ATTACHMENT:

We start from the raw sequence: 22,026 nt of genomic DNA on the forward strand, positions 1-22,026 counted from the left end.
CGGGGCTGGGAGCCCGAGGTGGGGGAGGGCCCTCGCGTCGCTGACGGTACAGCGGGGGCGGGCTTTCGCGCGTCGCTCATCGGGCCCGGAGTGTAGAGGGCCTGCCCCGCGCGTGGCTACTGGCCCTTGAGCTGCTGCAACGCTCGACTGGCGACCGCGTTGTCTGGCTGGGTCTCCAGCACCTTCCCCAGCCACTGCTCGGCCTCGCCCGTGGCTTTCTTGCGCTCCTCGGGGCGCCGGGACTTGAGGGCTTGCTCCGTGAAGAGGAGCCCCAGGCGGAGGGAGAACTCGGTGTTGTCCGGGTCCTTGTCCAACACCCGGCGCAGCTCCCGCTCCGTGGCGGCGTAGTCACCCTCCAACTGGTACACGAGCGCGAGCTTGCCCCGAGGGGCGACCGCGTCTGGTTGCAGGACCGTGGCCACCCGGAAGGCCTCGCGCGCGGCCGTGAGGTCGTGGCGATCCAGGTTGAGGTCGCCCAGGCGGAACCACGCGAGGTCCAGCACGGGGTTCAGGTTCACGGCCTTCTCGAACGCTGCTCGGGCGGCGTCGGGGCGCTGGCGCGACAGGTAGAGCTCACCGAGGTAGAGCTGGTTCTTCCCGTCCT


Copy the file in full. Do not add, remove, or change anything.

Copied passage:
We start from the raw sequence: 22,026 nt of genomic DNA on the forward strand, positions 1-22,026 counted from the left end.
CGGGGCTGGGAGCCCGAGGTGGGGGAGGGCCCTCGCGTCGCTGACGGTACAGCGGGGGCGGGCTTTCGCGCGTCGCTCATCGGGCCCGGAGTGTAGAGGGCCTGCCCCGCGCGTGGCTACTGGCCCTTGAGCTGCTGCAACGCTCGACTGGCGACCGCGTTGTCTGGCTGGGTCTCCAGCACCTTCCCCAGCCACTGCTCGGCCTCGCCCGTGGCTTTCTTGCGCTCCTCGGGGCGCCGGGACTTGAGGGCTTGCTCCGTGAAGAGGAGCCCCAGGCGGAGGGAGAACTCGGTGTTGTCCGGGTCCTTGTCCAACACCCGGCGCAGCTCCCGCTCCGTGGCGGCGTAGTCACCCTCCAACTGGTACACGAGCGCGAGCTTGCCCCGAGGGGCGACCGCGTCTGGTTGCAGGACCGTGGCCACCCGGAAGGCCTCGCGCGCGGCCGTGAGGTCGTGGCGATCCAGGTTGAGGTCGCCCAGGCGGAACCACGCGAGGTCCAGCACGGGGTTCAGGTTCACGGCCTTCTCGAACGCTGCTCGGGCGGCGTCGGGGCGCTGGCGCGACAGGTAGAGCTCACCGAGGTAGAGCTGGTTCTTCCCGTCCT